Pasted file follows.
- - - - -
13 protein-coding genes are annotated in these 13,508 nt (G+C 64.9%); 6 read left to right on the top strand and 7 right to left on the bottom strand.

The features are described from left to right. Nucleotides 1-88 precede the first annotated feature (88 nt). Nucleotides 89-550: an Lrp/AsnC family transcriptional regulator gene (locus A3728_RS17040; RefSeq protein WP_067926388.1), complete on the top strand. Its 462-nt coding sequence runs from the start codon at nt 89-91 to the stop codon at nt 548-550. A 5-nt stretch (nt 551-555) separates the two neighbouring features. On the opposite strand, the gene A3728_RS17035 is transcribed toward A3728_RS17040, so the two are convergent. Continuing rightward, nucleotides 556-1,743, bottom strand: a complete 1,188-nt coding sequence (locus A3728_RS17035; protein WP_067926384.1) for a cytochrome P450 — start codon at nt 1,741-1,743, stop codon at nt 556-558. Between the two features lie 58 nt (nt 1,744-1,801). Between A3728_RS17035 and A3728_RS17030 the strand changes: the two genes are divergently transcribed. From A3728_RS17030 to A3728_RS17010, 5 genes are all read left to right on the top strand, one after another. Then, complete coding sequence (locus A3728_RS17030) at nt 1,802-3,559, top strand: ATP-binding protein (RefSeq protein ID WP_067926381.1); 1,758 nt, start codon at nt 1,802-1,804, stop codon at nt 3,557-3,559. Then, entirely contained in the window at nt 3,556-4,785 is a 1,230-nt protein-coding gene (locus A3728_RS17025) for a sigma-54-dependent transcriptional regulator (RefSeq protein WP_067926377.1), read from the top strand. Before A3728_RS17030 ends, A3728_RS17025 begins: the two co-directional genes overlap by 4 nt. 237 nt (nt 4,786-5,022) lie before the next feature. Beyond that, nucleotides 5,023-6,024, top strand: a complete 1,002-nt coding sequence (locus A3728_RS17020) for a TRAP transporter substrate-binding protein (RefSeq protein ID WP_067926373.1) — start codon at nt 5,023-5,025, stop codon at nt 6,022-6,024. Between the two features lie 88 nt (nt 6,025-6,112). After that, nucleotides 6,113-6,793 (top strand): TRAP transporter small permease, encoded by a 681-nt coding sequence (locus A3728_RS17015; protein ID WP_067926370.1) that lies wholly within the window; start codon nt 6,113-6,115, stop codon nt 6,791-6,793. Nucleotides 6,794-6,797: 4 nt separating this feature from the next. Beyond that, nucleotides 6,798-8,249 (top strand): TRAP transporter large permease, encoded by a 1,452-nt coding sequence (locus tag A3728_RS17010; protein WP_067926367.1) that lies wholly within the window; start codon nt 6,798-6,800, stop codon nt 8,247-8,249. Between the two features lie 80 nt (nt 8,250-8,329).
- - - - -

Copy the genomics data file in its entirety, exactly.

13 protein-coding genes are annotated in these 13,508 nt (G+C 64.9%); 6 read left to right on the top strand and 7 right to left on the bottom strand.

The features are described from left to right. Nucleotides 1-88 precede the first annotated feature (88 nt). Nucleotides 89-550: an Lrp/AsnC family transcriptional regulator gene (locus A3728_RS17040; RefSeq protein WP_067926388.1), complete on the top strand. Its 462-nt coding sequence runs from the start codon at nt 89-91 to the stop codon at nt 548-550. A 5-nt stretch (nt 551-555) separates the two neighbouring features. On the opposite strand, the gene A3728_RS17035 is transcribed toward A3728_RS17040, so the two are convergent. Continuing rightward, nucleotides 556-1,743, bottom strand: a complete 1,188-nt coding sequence (locus A3728_RS17035; protein WP_067926384.1) for a cytochrome P450 — start codon at nt 1,741-1,743, stop codon at nt 556-558. Between the two features lie 58 nt (nt 1,744-1,801). Between A3728_RS17035 and A3728_RS17030 the strand changes: the two genes are divergently transcribed. From A3728_RS17030 to A3728_RS17010, 5 genes are all read left to right on the top strand, one after another. Then, complete coding sequence (locus A3728_RS17030) at nt 1,802-3,559, top strand: ATP-binding protein (RefSeq protein ID WP_067926381.1); 1,758 nt, start codon at nt 1,802-1,804, stop codon at nt 3,557-3,559. Then, entirely contained in the window at nt 3,556-4,785 is a 1,230-nt protein-coding gene (locus A3728_RS17025) for a sigma-54-dependent transcriptional regulator (RefSeq protein WP_067926377.1), read from the top strand. Before A3728_RS17030 ends, A3728_RS17025 begins: the two co-directional genes overlap by 4 nt. 237 nt (nt 4,786-5,022) lie before the next feature. Beyond that, nucleotides 5,023-6,024, top strand: a complete 1,002-nt coding sequence (locus A3728_RS17020) for a TRAP transporter substrate-binding protein (RefSeq protein ID WP_067926373.1) — start codon at nt 5,023-5,025, stop codon at nt 6,022-6,024. Between the two features lie 88 nt (nt 6,025-6,112). After that, nucleotides 6,113-6,793 (top strand): TRAP transporter small permease, encoded by a 681-nt coding sequence (locus A3728_RS17015; protein ID WP_067926370.1) that lies wholly within the window; start codon nt 6,113-6,115, stop codon nt 6,791-6,793. Nucleotides 6,794-6,797: 4 nt separating this feature from the next. Beyond that, nucleotides 6,798-8,249 (top strand): TRAP transporter large permease, encoded by a 1,452-nt coding sequence (locus tag A3728_RS17010; protein WP_067926367.1) that lies wholly within the window; start codon nt 6,798-6,800, stop codon nt 8,247-8,249. Between the two features lie 80 nt (nt 8,250-8,329).